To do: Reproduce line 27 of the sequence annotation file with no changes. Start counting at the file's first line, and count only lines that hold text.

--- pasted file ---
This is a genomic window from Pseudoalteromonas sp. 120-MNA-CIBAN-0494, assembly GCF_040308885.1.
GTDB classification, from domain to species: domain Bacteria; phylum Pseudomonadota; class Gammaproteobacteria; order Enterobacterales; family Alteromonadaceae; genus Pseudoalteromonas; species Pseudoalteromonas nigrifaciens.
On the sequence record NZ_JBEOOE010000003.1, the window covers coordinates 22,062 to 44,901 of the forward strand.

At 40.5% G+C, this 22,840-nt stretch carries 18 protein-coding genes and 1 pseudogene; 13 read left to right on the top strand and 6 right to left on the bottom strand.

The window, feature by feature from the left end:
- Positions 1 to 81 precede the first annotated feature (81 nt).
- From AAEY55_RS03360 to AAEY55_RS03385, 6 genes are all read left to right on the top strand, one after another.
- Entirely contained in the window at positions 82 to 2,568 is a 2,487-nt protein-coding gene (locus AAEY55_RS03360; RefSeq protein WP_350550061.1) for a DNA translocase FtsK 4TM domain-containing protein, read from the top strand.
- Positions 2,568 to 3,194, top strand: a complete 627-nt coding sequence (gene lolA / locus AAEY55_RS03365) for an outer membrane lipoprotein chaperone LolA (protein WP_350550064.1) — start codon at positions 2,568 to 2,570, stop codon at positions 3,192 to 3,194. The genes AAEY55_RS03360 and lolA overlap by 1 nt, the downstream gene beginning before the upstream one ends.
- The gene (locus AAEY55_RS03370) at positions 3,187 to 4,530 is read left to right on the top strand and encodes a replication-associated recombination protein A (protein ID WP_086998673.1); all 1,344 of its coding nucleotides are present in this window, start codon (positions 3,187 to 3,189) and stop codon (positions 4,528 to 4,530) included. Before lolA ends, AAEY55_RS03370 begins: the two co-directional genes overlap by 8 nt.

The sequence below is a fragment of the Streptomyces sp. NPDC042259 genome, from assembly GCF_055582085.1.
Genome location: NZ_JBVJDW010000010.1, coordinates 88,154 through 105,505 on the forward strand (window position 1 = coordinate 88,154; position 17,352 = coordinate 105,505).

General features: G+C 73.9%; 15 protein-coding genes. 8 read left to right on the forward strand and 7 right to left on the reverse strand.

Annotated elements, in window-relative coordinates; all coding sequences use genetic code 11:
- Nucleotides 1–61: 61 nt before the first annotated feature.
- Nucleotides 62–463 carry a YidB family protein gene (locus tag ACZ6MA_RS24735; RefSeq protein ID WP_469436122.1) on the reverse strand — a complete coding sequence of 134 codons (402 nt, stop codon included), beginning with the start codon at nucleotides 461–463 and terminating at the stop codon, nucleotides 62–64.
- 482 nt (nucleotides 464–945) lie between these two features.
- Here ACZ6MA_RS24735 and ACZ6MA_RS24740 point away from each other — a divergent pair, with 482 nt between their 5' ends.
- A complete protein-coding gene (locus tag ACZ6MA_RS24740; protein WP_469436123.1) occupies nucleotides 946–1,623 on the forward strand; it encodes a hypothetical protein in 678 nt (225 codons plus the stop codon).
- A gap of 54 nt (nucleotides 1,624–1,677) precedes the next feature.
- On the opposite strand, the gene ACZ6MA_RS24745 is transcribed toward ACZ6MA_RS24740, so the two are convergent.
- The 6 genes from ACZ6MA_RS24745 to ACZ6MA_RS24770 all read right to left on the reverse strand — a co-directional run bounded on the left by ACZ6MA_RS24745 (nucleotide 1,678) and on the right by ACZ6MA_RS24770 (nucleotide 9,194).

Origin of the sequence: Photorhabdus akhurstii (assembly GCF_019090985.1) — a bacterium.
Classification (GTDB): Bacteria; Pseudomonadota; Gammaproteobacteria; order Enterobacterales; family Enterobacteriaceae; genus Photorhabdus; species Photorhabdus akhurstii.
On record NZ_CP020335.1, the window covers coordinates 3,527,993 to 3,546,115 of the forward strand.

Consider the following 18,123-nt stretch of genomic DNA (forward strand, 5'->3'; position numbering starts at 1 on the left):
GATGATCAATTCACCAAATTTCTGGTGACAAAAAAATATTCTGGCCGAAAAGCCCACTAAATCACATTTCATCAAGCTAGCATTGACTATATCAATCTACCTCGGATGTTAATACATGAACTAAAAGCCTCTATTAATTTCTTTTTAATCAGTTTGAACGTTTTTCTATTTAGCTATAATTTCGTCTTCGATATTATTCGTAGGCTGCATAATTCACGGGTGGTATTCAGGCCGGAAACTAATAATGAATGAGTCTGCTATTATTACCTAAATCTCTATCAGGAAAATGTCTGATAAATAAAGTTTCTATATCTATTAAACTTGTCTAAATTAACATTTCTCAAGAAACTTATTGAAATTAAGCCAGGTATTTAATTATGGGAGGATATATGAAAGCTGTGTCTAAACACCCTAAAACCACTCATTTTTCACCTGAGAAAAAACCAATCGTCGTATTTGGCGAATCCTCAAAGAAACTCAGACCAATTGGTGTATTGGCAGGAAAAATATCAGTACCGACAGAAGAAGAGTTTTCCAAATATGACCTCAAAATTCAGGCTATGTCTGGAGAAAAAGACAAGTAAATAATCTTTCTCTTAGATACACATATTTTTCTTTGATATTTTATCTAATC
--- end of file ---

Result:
GATGATCAATTCACCAAATTTCTGGTGACAAAAAAATATTCTGGCCGAAAAGCCCACTAAATCACATTTCATCAAGCTAGCATTGACTATATCAATCTACCTCGGATGTTAATACATGAACTAAAAGCCTCTATTAATTTCTTTTTAATCAGTTTGAACGTTTTTCTATTTAGCTATAATTTCGTCTTCGATATTATTCGTAGGCTGCATAATTCACGGGTGGTATTCAGGCCGGAAACTAATAATGAATGAGTCTGCTATTATTACCTAAATCTCTATCAGGAAAATGTCTGATAAATAAAGTTTCTATATCTATTAAACTTGTCTAAATTAACATTTCTCAAGAAACTTATTGAAATTAAGCCAGGTATTTAATTATGGGAGGATATATGAAAGCTGTGTCTAAACACCCTAAAACCACTCATTTTTCACCTGAGAAAAAACCAATCGTCGTATTTGGCGAATCCTCAAAGAAACTCAGACCAATTGGTGTATTGGCAGGAAAAATATCAGTACCGACAGAAGAAGAGTTTTCCAAATATGACCTCAAAATTCAGGCTATGTCTGGAGAAAAAGACAAGTAAATAATCTTTCTCTTAGATACACATATTTTTCTTTGATATTTTATCTAATC